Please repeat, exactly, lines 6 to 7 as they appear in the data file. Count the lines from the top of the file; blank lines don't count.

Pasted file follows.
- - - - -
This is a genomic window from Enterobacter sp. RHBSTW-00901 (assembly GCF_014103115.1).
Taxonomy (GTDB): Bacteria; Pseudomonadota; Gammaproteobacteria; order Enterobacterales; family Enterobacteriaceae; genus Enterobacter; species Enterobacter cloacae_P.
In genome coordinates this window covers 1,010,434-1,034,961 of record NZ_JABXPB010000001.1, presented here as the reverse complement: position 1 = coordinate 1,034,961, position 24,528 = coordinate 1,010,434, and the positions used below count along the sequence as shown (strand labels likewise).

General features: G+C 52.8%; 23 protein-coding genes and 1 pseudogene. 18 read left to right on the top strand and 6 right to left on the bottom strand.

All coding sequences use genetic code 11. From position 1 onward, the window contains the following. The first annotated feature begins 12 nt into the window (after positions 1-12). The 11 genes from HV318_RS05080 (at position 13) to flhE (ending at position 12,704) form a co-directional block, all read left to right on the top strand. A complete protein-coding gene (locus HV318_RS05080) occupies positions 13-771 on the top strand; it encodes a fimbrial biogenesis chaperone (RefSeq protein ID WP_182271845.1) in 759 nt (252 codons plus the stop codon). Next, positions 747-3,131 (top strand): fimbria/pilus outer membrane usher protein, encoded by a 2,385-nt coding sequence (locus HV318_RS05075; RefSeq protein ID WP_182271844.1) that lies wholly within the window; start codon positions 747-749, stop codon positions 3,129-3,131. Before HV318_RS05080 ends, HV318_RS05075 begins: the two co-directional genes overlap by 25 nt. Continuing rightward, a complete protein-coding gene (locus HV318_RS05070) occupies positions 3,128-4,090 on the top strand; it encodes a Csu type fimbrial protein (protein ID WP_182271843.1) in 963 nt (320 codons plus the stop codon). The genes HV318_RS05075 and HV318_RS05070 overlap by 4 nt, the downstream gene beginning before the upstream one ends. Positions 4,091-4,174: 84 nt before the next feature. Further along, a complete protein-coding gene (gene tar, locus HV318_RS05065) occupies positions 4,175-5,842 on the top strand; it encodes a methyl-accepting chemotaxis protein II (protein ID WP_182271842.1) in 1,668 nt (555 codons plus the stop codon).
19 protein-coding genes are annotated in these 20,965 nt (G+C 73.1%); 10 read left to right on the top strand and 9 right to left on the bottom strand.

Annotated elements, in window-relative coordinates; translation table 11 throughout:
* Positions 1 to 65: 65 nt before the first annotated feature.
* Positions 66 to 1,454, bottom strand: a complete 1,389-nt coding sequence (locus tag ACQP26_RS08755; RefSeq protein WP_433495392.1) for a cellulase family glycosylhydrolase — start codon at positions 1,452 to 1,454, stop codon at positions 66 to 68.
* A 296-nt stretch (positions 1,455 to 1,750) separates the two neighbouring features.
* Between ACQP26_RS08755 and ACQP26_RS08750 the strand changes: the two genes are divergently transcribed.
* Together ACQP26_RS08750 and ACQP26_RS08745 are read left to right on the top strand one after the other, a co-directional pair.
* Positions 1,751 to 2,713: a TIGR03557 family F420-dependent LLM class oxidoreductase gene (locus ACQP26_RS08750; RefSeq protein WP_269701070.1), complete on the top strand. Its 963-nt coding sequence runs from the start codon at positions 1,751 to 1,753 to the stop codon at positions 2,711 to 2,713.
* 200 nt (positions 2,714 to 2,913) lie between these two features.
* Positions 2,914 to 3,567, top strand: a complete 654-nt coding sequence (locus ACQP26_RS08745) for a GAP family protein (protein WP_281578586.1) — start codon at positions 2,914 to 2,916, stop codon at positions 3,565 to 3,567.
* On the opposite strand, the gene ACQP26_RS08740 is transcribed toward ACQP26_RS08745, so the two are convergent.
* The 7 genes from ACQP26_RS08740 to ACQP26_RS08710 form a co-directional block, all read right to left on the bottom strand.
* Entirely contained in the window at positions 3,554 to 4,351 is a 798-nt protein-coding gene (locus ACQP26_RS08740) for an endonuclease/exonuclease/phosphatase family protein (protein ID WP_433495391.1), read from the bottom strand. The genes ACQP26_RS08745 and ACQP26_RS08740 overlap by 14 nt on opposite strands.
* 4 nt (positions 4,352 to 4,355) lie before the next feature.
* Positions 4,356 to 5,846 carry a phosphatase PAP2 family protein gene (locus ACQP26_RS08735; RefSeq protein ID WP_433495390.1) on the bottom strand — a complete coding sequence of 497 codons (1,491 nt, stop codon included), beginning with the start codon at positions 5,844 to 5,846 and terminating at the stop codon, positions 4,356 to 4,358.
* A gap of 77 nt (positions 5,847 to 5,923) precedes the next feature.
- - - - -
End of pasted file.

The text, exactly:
19 protein-coding genes are annotated in these 20,965 nt (G+C 73.1%); 10 read left to right on the top strand and 9 right to left on the bottom strand.

Annotated elements, in window-relative coordinates; translation table 11 throughout: